We did get a small scare with the speedometer: we figured that since the one in the dash reads 0 miles, it must be rebuilt and working. However, when we connected the speedometer cable and tried to turn it, first by hand and then slowly with a portable electric drill: no go. Momentary panic and looking for various solutions. The other speedometer in the back of the truck was also stuck. We didn't actually call any of the places speciallizing in repairing old gauges, or putting modern gauge works into new cases. We did bring the speedometer cables to a local speed shop, and they didn't have a clue as to where you'd get a speedometer head that worked with that cable or speedometer gears that looked like the other end of the cable. So, we went home, took the speedometer out of the dash and tried again. It turned out that speedometer was okay, but was initially stuck when the cable was fastened too tightly. After adjusting an O-ring to the right position, everything seemed to work (and we put 0.1 miles on the odometer with the electric drill testing it).

The speedometer cable actually attaches to a gear unit on the drive shaft, not the transmission. The speedometer gear on ours has the number "19" cast in it which caused some other momentary concern: we had found some tables showing rear axle gear ratios and corresponding speedometer gear ratios, and it was only the 3/4 ton or larger trucks which used the 19-tooth speedometer drive gears, and they had something like 5.6:1 rear axle ratios. We had thought the standard 4.11:1 "stump puller" gears would be bad enough at any sort of highway speeds, but 5.6:1?!

To find out what we really had, we jacked up one wheel and turned it to see how many times the drive shaft turned. Since the truck has a "closed" drive train we had to peek at the speedometer gear since the the drive shaft itself is covered by a "torque tube". It took 1 1/8 turns of the wheel to get the drive shaft to turn two revolutions. If both wheels had been free to turn, it would take four revolutions to 1 1/8 turns of the wheel or just about 3.55:1. The Ford service bulletins mention an optional 3.54:1 rear gear that is supposed to have an 18 tooth speedometer gear, so at the moment, our speed will read about 5% low, but we should be able to cruise without any trouble.

Gauge Sending Units

With all new gauges we got all new sending units. None of these ended up fitting without some sort of adaptor. The original gas tank sending unit uses a much larger diameter hole in the tank, but Stewart Warner sells an adapter kit: basically a donut-shaped steel plate with holes for mounting the sending unit that we J-B welded to the tank. Of course, just to keep things interesting we hadn't noticed that the 5 holes were quite symmetrical after all and had to spend some time fussing with the sending unit so the float arm wouldn't hit the side of the tank.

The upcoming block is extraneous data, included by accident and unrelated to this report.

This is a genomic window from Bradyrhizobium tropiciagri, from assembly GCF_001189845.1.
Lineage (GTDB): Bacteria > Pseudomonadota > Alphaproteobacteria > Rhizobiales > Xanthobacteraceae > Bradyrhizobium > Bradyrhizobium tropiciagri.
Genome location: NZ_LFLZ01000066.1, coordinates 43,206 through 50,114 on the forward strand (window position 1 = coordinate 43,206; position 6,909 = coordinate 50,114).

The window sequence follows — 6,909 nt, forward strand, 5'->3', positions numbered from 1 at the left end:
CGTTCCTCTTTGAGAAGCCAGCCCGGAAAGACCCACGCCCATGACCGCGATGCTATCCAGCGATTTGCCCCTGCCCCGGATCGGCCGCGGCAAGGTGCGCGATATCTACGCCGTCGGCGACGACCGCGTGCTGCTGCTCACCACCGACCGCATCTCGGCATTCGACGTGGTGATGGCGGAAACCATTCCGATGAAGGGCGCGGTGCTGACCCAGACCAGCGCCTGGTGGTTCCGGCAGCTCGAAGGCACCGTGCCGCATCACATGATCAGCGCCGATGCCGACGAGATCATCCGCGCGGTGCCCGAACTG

Just to see how gauges would fit into the dash at all and whether new sending units would work, we had gone to one of the local discount autoparts stores and bought the cheapest mechanical temperature gauge we could find. That sending unit fit perfectly without any adapter so we thought we were all set. WRONG! The sending unit for the electric temperature gauge didn't quite fit, but neither of the adapters that came with the mechanical unit fit either. A trip to the local Home Depot educated us on the difference between a 1/4 NPT pipe fitting and a 1/4 NPT flare fitting.

That left just the oil pressure sending unit. The big problem there was how to get the old sending unit out. It didn't look like it should cause any trouble, but it was almost impossible to get a wrench on. Once you did, you could move the wrench all of about 5 degrees, but the sending unit had a 4-sided "nut" to tighten it into the block. It didn't seem likely that you had to pull the engine to remove the oil pressure gauge, but what other way was there?

35 truck cab with floor removed 35 truck lower firewall area

The main floor of the cab is wood. You have to remove this to get access to the battery, the brake master cylinder or parts of the transmission. There's another removable metal panel across the lower front of the cab between the firewall and this wooden floor. If you remove this metal panel you can get at the oil pressure gauge fairly easily (highlighted by the yellow arrow in the right hand picture). Yes, it's a kludge, but much easier than pulling the engine! Of course the oil pressure sender also needed an adapter (3/8" to 1/2" NPT, if I remember correctly).

Choke/Throttle Rod Connectors